The TFT screen on the RS660 is colorful and displays the relevant information. “Individual” mode seen at the top is one of five different ride modes.
If anything, this comparison has revealed there are aspects about both we really like, accompanied by quirks we really don’t. In the Aprilia’s case, its sporty nature is fun and exciting, while it’s marginally less comfortable. This isn’t so bad, though, because it has cruise control. Meanwhile, the Ducati is comfy, well suspended, and its engine is excellent, but it’s hot, a smidge lethargic compared to the RS, and doesn’t come with cruise control. This seems like a glaring omission considering the bike’s intended use.
There is, however, another area of clear separation between the Ducati and the Aprilia: the electronics. Yes, both bikes have ride modes, and yes, the Supersport’s 4.3-inch TFT screen is more visually appealing than the RS660’s, but where it counts is how the rider aids function. Specifically, we’re talking about traction control, and this is the area where Ducati’s might shines through. Both bikes are equipped with six-axis IMUs, but it takes manpower and resources to integrate the data from the IMU into a seamless traction control system the rider barely notices.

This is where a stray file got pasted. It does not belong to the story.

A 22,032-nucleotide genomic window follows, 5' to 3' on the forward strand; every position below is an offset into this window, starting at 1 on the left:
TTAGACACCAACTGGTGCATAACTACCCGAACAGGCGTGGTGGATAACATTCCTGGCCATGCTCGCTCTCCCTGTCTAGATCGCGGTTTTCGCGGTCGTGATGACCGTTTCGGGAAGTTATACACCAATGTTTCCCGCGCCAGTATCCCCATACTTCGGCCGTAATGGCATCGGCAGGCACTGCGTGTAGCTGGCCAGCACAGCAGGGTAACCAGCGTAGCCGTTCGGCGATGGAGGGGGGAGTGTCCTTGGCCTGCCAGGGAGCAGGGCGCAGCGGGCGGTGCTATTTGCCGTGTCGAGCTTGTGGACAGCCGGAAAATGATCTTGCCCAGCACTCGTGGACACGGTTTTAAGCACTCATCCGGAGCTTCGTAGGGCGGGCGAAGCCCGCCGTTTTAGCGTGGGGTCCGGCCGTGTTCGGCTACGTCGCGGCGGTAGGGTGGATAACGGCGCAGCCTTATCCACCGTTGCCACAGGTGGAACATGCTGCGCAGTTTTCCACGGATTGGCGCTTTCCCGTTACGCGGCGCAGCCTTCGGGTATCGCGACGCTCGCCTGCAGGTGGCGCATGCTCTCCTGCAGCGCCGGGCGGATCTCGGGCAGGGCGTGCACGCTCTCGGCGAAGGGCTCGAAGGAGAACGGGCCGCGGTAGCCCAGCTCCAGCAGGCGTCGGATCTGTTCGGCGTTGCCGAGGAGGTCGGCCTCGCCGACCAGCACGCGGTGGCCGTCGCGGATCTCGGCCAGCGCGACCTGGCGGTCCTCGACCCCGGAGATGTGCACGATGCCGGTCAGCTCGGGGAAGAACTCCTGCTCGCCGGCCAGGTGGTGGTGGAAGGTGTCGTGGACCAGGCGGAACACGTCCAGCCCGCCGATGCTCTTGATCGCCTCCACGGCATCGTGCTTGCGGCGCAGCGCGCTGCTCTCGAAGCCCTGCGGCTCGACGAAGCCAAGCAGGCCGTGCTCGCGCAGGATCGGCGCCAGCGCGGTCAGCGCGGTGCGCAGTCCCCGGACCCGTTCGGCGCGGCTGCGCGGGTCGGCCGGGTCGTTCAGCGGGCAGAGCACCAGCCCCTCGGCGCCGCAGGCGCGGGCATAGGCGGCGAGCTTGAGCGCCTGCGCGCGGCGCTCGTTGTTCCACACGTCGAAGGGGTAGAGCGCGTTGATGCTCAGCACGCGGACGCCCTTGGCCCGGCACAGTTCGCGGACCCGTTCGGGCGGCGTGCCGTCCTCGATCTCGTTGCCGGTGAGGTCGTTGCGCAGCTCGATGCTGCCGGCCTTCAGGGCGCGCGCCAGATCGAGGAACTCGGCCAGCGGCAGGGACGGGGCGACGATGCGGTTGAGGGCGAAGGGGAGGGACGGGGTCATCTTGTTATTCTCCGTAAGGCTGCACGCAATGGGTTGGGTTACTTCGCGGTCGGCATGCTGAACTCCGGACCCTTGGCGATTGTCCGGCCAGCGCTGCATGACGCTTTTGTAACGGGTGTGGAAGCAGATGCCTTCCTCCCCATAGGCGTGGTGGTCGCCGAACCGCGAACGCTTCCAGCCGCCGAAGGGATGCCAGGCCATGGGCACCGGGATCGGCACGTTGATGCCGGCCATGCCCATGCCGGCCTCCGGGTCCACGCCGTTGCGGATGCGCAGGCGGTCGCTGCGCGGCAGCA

The Ducati’s 4.3-inch TFT display is easier to read, decipher, and manipulate in our opinion.
Both bikes were ridden on track (and street) with the stock Pirelli tires, and while outright grip doesn’t match a dedicated track tire, there’s still plenty there to comfortably hang with the fast group at a trackday. The unintended (but beneficial) consequence, however, was being able to experience how each bike’s traction control system works when the rear tires got greasy.
Lowering the TC setting to level 1 was extremely easy on the RS660, as the toggle on the left bar can be tapped up or down on the fly. However, even at this lowest setting, the Aprilia’s system dials back the power significantly – to the point it almost feels like the bike has run out of gas – and just when you look down at the dash to make sure everything’s okay, the power comes back to life and lurches you forward.